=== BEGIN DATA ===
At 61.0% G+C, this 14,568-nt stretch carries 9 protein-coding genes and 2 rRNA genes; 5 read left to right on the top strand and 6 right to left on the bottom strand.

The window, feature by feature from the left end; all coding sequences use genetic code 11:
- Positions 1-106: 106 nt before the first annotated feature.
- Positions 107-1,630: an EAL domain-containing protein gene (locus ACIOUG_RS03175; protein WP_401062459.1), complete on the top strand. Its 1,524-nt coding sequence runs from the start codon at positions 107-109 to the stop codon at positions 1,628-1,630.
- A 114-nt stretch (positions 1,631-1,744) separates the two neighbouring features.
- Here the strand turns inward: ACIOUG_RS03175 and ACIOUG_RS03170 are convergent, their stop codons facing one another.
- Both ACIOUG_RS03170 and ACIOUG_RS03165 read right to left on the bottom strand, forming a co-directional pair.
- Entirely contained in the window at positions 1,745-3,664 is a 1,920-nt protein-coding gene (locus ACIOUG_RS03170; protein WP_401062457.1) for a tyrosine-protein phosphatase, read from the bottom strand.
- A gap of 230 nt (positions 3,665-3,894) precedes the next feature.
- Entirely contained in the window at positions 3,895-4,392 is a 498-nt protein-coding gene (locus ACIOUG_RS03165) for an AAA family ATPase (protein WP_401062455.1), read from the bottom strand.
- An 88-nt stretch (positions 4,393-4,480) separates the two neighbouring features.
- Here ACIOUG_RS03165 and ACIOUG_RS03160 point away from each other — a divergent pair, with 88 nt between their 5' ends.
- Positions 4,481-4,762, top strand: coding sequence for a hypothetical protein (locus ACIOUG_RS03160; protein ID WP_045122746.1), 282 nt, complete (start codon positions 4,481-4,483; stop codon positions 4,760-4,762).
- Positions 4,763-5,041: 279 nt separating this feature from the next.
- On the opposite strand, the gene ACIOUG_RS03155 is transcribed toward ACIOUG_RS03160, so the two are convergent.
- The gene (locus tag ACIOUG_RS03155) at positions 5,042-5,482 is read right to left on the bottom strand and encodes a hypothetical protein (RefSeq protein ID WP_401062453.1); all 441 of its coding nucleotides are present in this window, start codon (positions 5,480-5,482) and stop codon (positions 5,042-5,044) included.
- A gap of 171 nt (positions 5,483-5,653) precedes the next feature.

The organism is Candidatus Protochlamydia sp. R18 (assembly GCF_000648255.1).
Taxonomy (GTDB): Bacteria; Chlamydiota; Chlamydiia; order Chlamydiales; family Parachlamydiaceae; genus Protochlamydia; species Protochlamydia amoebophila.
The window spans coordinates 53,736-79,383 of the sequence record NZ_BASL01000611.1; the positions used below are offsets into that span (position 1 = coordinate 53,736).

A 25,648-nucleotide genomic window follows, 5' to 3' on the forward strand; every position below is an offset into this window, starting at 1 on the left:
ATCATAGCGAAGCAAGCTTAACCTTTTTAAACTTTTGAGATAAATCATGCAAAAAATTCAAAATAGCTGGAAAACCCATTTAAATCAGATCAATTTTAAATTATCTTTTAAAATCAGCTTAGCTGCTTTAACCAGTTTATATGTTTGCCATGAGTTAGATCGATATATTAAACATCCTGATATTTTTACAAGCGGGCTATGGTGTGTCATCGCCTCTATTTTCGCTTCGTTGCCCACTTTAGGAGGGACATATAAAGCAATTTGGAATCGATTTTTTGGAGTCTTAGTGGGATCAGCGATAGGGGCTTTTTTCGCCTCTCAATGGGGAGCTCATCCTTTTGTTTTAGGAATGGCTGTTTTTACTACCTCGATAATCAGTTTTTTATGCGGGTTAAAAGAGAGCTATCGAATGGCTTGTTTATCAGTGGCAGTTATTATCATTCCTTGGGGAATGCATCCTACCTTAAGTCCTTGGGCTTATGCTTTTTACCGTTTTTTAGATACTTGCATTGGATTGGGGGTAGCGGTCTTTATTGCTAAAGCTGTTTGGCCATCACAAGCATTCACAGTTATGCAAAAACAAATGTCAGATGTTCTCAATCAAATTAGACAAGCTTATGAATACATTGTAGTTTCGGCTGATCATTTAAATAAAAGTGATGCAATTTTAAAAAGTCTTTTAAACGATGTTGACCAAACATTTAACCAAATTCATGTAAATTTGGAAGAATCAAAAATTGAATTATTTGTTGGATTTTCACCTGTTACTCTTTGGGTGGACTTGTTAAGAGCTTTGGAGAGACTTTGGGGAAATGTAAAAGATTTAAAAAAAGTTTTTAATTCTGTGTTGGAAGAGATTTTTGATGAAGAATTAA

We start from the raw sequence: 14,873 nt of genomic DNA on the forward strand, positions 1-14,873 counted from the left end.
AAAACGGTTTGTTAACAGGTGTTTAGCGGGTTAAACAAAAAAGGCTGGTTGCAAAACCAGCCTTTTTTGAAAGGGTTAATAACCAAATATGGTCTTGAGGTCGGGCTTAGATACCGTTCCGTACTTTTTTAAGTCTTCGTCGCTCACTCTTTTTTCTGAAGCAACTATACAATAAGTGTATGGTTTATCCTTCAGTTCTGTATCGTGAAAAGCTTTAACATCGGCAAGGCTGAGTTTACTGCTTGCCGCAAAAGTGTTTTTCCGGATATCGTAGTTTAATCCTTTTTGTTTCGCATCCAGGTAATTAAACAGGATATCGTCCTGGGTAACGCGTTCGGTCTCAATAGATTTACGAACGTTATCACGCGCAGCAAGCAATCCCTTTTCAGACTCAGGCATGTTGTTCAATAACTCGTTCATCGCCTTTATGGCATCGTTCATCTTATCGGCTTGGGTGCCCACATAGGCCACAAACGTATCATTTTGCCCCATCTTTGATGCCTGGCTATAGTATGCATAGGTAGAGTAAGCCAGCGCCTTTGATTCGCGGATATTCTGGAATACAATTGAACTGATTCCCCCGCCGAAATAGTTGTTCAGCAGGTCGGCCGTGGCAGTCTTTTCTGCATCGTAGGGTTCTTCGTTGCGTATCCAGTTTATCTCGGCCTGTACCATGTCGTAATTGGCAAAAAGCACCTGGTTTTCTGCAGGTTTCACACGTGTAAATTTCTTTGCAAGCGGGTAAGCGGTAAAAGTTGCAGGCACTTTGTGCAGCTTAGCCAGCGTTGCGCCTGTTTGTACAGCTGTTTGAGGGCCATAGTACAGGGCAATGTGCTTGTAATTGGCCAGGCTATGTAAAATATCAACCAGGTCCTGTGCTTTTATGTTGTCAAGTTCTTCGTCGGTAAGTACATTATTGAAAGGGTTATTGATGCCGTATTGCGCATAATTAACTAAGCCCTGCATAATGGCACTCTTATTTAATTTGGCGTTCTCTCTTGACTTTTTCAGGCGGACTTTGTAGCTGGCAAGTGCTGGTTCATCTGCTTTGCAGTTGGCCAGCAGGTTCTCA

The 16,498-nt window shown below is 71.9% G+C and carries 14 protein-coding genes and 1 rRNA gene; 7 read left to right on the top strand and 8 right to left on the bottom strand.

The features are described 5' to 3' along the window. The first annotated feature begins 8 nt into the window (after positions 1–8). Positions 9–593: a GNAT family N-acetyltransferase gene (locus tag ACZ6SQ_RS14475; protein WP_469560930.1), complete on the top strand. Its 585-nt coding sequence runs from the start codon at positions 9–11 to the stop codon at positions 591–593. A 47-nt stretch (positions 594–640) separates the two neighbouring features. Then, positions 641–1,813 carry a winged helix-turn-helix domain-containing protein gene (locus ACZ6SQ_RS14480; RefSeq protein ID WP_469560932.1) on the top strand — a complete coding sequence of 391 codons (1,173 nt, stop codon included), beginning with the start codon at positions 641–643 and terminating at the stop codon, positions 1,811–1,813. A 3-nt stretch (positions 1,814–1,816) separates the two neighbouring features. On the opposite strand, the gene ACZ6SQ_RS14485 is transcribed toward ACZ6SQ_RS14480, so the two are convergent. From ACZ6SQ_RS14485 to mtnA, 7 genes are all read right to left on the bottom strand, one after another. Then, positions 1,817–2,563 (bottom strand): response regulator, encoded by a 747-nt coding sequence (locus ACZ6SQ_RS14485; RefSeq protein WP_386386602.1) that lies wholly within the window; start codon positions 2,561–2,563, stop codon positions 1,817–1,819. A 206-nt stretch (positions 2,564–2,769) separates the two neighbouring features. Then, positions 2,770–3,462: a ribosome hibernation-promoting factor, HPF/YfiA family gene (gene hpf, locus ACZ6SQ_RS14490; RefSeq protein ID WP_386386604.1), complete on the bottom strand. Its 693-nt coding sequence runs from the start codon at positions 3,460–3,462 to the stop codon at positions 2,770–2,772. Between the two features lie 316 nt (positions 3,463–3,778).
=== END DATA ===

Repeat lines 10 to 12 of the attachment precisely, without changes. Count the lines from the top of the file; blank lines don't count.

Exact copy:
- Entirely contained in the window at positions 3,895-4,392 is a 498-nt protein-coding gene (locus ACIOUG_RS03165) for an AAA family ATPase (protein WP_401062455.1), read from the bottom strand.
- An 88-nt stretch (positions 4,393-4,480) separates the two neighbouring features.
- Here ACIOUG_RS03165 and ACIOUG_RS03160 point away from each other — a divergent pair, with 88 nt between their 5' ends.